“If you want National Institutes of Health money, and you have a multi-site project, you have to devise a single IRB strategy—which the commercial IRB’s have been doing for decades,” Riddle says. This centralized IRB strategy has overlapped with the period in which biopharma and academic interests have becoming increasingly enmeshed.
The IRB process is meant to ensure that clinical trials begin on a sound ethical footing, in which every participant understands the risks and benefits of participation. Once a clinical trial is underway, oftentimes a Data Safety Monitoring Board (DSMB) will meet to assess emerging evidence about whether the new treatment’s benefits outweigh its risks. In this way, the DSMB must be a truly independent entity that isn’t swayed by either an academic or pharma partner. WCG and Advarra both offer centralized IRB and DSMB management services designed to ensure that these processes.
Perhaps unsurprisingly, established biopharmas like Novartis are well-positioned to partner with academic institutions and to capitalize on the commercial potential that such partnerships might bring. In a statement to Applied Clinical Trials, Novartis Director of External Science and Partnering, Ann Schlesinger noted that in 2020 Novartis recently launched the NIBR Global Scholars initiative to link Novartis scientists and academic scholars to fund novel science that may lead to new drug development. And large commercial players are also skilled at leveraging government funding to carry out their research efforts, as shown in the Operation Warp Speed effort in which the US government bore the cost for the clinical trials of COVID-19 vaccines.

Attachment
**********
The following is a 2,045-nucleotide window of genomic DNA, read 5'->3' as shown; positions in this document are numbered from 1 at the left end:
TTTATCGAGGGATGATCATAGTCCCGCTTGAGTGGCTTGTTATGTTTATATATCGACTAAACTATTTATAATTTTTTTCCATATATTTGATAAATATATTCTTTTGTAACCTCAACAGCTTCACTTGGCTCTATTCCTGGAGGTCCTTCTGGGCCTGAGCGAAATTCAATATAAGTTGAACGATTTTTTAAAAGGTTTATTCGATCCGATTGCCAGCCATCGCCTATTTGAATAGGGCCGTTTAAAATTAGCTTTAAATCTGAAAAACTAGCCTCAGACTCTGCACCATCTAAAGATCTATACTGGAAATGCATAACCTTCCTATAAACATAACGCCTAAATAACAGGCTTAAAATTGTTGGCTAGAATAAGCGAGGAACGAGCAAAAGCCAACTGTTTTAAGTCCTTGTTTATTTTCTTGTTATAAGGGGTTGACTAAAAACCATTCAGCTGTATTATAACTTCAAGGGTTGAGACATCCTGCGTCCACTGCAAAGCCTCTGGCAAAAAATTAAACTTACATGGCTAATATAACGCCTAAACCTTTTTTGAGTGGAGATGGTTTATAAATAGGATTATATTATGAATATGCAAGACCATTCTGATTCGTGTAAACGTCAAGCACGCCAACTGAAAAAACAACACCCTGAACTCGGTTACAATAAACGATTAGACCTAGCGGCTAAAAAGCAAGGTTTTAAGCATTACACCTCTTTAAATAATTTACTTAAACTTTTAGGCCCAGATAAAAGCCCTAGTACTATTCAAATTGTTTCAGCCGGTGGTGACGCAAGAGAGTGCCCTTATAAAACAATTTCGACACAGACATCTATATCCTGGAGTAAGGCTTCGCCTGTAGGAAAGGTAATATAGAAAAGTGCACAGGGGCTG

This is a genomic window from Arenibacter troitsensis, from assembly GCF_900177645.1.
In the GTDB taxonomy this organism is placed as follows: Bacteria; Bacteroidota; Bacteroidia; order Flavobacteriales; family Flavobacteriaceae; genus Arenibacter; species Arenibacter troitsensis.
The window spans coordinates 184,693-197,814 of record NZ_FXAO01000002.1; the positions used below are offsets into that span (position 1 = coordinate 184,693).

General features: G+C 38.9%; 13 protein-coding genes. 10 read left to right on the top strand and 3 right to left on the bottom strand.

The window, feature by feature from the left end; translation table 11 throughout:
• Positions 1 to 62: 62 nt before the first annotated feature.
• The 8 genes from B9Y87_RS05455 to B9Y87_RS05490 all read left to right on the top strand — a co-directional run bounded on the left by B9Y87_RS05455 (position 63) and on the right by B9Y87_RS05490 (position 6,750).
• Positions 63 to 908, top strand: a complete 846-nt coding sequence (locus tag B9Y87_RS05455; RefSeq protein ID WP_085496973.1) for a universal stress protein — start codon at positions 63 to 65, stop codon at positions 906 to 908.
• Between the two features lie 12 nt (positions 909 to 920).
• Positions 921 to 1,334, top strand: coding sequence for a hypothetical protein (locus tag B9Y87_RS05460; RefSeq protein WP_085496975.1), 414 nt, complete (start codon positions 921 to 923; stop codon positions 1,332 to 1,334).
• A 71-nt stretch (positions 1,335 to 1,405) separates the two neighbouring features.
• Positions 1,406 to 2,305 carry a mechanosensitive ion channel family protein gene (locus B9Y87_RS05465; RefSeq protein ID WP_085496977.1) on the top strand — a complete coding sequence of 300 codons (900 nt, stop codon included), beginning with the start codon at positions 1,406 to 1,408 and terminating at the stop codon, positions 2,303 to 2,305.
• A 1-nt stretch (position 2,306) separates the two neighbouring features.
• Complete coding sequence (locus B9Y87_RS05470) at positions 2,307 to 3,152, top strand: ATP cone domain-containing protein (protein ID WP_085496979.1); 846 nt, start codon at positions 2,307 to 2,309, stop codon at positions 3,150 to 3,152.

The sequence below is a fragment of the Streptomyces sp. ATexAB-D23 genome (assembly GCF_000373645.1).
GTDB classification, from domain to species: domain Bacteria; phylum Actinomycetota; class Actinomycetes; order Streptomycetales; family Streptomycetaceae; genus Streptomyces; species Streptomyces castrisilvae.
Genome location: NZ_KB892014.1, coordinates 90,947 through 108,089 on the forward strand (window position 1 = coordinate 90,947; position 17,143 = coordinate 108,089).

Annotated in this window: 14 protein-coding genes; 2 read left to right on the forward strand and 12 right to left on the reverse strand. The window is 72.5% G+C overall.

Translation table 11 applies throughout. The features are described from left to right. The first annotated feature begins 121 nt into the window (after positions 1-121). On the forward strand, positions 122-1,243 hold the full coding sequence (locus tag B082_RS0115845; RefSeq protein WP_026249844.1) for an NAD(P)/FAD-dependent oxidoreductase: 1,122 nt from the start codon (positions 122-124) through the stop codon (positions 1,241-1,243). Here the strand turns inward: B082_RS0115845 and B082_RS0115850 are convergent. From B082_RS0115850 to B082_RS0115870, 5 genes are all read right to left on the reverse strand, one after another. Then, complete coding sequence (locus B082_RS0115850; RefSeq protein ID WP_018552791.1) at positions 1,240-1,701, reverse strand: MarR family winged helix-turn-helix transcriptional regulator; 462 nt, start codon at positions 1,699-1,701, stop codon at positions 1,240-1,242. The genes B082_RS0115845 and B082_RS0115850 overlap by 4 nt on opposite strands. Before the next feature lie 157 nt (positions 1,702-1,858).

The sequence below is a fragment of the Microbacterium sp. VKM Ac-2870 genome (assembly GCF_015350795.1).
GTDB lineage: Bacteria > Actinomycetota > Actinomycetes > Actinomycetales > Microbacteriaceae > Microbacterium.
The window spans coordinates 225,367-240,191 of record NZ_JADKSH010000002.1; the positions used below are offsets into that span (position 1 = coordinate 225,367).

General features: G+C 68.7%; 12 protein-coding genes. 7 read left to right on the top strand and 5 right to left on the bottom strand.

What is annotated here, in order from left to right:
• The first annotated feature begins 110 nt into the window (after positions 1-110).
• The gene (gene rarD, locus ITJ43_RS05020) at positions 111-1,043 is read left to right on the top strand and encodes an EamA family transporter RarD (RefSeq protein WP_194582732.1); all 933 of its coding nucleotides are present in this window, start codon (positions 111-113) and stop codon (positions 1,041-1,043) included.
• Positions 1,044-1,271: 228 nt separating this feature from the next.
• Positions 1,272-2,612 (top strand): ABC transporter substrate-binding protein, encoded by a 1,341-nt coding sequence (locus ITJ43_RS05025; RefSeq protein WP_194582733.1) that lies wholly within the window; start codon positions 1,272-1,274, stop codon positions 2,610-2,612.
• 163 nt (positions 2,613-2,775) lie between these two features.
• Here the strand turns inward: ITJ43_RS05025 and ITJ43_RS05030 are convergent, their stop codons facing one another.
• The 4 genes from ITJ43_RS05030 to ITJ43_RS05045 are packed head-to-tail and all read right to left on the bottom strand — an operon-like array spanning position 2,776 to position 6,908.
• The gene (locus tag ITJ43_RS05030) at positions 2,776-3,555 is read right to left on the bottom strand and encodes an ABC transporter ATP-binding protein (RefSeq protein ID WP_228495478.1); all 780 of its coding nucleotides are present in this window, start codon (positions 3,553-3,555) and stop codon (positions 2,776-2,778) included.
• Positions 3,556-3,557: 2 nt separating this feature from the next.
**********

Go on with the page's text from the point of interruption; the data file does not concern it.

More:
But it’s not just the big players, notes Paul VanVeldhuisen of the contract research organization Emmes, LLC. “Smaller biopharmas and some of the emerging companies also seek government funding to do their research,” VanVeldhuisen says, pointing to substance use research as an example.
Emmes has long standing relationships with academic leaders in substance use research, such as New York University and Columbia University, and also knows how to access government funding from relevant entities such as the National Institute on Drug Abuse. But the smaller biotech that wants to test a promising new treatment for curbing addictive impulses to an opioid or to alcohol—research that may now incorporate greater use of genome-wide associate studies,8 but does not have this knowledge at its ready disposal—might look outward to a CRO. In a brokering role similar to that of NCATS, Emmes is in a position to bring the relevant parties together. “That’s our sweet spot,” VanVeldhuisen says.